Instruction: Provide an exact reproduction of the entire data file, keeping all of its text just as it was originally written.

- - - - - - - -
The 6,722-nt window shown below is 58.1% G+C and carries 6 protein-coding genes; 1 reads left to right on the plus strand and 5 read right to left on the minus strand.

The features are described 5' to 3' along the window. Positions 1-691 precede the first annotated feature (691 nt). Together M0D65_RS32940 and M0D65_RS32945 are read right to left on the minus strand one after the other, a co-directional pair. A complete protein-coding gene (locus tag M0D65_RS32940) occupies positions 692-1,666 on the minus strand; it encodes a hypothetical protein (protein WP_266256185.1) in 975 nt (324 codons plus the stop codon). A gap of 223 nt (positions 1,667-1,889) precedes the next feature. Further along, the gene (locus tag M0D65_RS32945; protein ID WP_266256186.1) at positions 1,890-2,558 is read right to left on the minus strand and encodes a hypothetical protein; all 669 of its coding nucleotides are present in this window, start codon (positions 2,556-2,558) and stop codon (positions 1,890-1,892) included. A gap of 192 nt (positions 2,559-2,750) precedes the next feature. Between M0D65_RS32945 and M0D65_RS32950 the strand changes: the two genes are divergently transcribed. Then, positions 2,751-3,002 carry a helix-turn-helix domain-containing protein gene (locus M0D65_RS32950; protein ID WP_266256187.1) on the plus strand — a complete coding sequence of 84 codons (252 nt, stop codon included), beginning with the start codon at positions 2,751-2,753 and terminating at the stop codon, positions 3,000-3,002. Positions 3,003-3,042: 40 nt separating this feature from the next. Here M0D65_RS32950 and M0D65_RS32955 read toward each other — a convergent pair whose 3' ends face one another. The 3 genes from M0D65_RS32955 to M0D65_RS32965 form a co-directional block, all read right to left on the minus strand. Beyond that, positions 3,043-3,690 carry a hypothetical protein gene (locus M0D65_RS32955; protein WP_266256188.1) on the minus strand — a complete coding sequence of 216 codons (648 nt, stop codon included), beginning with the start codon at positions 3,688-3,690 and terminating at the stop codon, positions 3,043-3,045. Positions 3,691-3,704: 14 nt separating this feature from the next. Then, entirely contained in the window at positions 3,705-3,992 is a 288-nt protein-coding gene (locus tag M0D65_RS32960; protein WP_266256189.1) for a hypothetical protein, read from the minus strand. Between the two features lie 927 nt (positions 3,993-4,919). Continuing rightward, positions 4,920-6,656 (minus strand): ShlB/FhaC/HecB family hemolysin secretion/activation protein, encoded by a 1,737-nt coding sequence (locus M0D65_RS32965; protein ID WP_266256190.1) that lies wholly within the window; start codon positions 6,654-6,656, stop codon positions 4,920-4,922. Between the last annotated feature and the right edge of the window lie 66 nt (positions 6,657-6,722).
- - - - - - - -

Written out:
The 6,722-nt window shown below is 58.1% G+C and carries 6 protein-coding genes; 1 reads left to right on the plus strand and 5 read right to left on the minus strand.

The features are described 5' to 3' along the window. Positions 1-691 precede the first annotated feature (691 nt). Together M0D65_RS32940 and M0D65_RS32945 are read right to left on the minus strand one after the other, a co-directional pair. A complete protein-coding gene (locus tag M0D65_RS32940) occupies positions 692-1,666 on the minus strand; it encodes a hypothetical protein (protein WP_266256185.1) in 975 nt (324 codons plus the stop codon). A gap of 223 nt (positions 1,667-1,889) precedes the next feature. Further along, the gene (locus tag M0D65_RS32945; protein ID WP_266256186.1) at positions 1,890-2,558 is read right to left on the minus strand and encodes a hypothetical protein; all 669 of its coding nucleotides are present in this window, start codon (positions 2,556-2,558) and stop codon (positions 1,890-1,892) included. A gap of 192 nt (positions 2,559-2,750) precedes the next feature. Between M0D65_RS32945 and M0D65_RS32950 the strand changes: the two genes are divergently transcribed. Then, positions 2,751-3,002 carry a helix-turn-helix domain-containing protein gene (locus M0D65_RS32950; protein ID WP_266256187.1) on the plus strand — a complete coding sequence of 84 codons (252 nt, stop codon included), beginning with the start codon at positions 2,751-2,753 and terminating at the stop codon, positions 3,000-3,002. Positions 3,003-3,042: 40 nt separating this feature from the next. Here M0D65_RS32950 and M0D65_RS32955 read toward each other — a convergent pair whose 3' ends face one another. The 3 genes from M0D65_RS32955 to M0D65_RS32965 form a co-directional block, all read right to left on the minus strand. Beyond that, positions 3,043-3,690 carry a hypothetical protein gene (locus M0D65_RS32955; protein WP_266256188.1) on the minus strand — a complete coding sequence of 216 codons (648 nt, stop codon included), beginning with the start codon at positions 3,688-3,690 and terminating at the stop codon, positions 3,043-3,045. Positions 3,691-3,704: 14 nt separating this feature from the next. Then, entirely contained in the window at positions 3,705-3,992 is a 288-nt protein-coding gene (locus tag M0D65_RS32960; protein WP_266256189.1) for a hypothetical protein, read from the minus strand. Between the two features lie 927 nt (positions 3,993-4,919). Continuing rightward, positions 4,920-6,656 (minus strand): ShlB/FhaC/HecB family hemolysin secretion/activation protein, encoded by a 1,737-nt coding sequence (locus M0D65_RS32965; protein ID WP_266256190.1) that lies wholly within the window; start codon positions 6,654-6,656, stop codon positions 4,920-4,922. Between the last annotated feature and the right edge of the window lie 66 nt (positions 6,657-6,722).